After a child born in Minnesota is adopted, the original birth record is replaced with a record showing the new information. The original record is confidential. It can be released only to a birth parent listed on the record, the adoptee if the birth parent(s) have given written consent, or by court order.
If the child was born in another country and adopted by Minnesota residents, a Minnesota birth record is created. A certificate will state that it is not evidence of United States citizenship.
Birth Record Amendments
A birth record amendment is any change made to items appearing on a certificate either after a certificate is issued or more than one year after the birth, whichever occurs first. Requests must be sent by mail to the Office of Vital Records. A notarized application, $40 review fee, and supporting documentation is required.
Corrections to Birth and Death Records
A correction is a change made to a birth or death record before a certificate is issued and within one year of the date of the event. Changes to health information on a birth record and medical information on a death record, even after issuance, are also considered corrections. These corrections must be done by the Office of Vital Records.
Data Practices - birth and death recordsBirth records
The demographic information on most birth records is public. Information on records for children born to unmarried parents may be confidential, unless the mother indicates at the time of birth that the record should be public. All health information, including parents’ race, education and social security numbers, are private.
All data on a death record is public, including the medical data and decedent’s social security number.
Fetal death reports
The data on fetal death reports is classified the same as birth records.
Death Record Amendments
A death record amendment is any change made to demographic items appearing on a certificate either after a certificate is issued or more than one year after the death, whichever occurs first. Requests within five years after the death can be processed by local issuance offices. Requests made more than five years after death must sent to the Office of Vital Records.
Death Registration by Family
A family that chooses not to use the services of a funeral home should register the death directly with the Office of Vital Records. Please refer families to the Registration and Amendments Unit at 651-201-5961.
A birth or death not registered within one year is considered a delayed registration and must be registered directly with the Office of Vital Records. Customers should call the Registration Unit at 651-201-5961 for forms and information.
A planned birth occurring outside of a birthing facility must be registered directly with the Office of Vital Records. A midwife or parent registering the birth must contact the Registration Unit at 651-201-5961.
Each county is required to report monthly and annual counts of marriage certificates filed to the Office of Vital Records. The Office of Vital Records does not register marriages.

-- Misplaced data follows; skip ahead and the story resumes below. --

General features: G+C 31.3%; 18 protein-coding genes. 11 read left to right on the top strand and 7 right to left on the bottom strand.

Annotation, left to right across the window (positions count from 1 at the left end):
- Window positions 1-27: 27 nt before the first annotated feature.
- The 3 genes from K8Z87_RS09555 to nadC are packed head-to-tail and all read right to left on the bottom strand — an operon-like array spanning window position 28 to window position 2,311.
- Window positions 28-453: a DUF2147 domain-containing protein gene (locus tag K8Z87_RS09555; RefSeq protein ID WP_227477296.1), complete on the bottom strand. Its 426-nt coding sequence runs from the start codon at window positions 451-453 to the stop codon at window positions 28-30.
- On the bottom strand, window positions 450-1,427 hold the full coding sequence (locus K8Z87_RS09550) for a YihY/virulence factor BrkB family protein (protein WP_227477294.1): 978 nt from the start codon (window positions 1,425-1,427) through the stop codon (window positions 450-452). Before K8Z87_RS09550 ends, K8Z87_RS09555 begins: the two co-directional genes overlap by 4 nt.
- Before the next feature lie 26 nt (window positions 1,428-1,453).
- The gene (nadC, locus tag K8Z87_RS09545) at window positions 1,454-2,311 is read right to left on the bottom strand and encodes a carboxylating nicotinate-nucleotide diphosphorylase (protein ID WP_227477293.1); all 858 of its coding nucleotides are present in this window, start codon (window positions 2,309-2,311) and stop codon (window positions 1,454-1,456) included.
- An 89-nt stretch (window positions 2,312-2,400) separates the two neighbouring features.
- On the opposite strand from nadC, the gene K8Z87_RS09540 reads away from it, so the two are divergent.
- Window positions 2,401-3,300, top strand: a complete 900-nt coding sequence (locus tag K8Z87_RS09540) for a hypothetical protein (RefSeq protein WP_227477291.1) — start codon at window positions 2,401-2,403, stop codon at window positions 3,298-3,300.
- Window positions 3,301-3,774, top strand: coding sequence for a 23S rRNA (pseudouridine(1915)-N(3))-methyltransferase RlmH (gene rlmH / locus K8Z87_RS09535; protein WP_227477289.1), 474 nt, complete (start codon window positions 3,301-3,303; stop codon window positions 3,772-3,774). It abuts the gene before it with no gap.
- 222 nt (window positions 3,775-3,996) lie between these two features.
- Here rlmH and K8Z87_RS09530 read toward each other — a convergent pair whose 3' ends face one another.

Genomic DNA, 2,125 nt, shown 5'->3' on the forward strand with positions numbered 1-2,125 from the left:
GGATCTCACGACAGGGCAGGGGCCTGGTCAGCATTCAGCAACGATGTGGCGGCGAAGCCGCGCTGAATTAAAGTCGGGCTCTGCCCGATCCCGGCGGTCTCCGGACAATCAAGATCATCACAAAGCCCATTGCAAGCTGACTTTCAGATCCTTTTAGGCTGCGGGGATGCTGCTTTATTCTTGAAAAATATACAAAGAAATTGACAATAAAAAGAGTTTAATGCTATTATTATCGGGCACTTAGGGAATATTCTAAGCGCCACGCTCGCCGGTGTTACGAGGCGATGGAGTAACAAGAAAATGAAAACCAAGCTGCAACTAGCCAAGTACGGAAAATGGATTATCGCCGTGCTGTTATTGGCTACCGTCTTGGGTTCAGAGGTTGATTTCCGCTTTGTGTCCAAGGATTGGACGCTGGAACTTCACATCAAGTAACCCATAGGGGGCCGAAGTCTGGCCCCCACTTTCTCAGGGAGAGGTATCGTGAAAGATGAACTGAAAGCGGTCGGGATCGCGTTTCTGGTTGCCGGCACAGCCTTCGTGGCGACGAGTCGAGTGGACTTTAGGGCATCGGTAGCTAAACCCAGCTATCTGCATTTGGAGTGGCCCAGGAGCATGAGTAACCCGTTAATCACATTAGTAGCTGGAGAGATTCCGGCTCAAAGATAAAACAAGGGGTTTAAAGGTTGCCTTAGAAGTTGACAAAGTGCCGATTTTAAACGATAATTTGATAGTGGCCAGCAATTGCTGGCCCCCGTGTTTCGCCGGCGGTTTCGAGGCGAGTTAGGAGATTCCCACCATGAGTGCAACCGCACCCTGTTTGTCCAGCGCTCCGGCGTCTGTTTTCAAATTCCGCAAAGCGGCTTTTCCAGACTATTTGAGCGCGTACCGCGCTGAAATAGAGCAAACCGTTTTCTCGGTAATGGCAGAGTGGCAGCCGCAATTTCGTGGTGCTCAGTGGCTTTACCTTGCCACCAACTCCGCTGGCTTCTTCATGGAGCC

A parent notice or “parent verification” is a form for parents to review the information on their child’s birth record. It may be used to request corrections (if needed) and to order certificates.
There are two ways for an unmarried father to be added to his child’s birth record.
Recognition of Parentage
This is a voluntary form signed by both parents and filed with the Office of Vital Records. There is no fee to file a Recognition of Parentage (ROP). Certified copies are issued only by the Office of Vital Records.
The Minnesota Department of Human Services administers the Recognition of Parentage Program. ROP forms and other parentage forms may be found on Minnesota Department of Human Services Forms website.
This is a court order legally establishing paternity. If a certified copy of the order and a $40 review fee are submitted to the Office of Vital Records, the original birth record is replaced with a record showing the father’s information. The original record is confidential and cannot be issued without court-ordered direction.
All government records must be maintained in accordance with a record retention schedule. Birth and death records are maintained forever, but many of the documents you deal with daily should not be kept indefinitely. Retention Schedule Number 04-115 (PDF) was created in 2004 for use by local issuance offices to help manage birth and death records.
For more information about county records management and retention please contact the Association of Minnesota Counties (AMC).
In order to get a certified copy of a birth or death record, a person must have tangible interest in that record. Limiting issuance of certified copies to people with tangible interest is one way to combat identity theft and fraud.
Because some birth records are confidential, access to those records is limited even further.
VA Birth and Death Certificates
A VA copy of a birth or death certificate can be issued to a veteran, the surviving spouse or next of kin of a veteran, or a representative of the Department of Veterans Affairs for no charge. VA birth and death certificates may only be used for VA-related purposes, such as seeking benefits.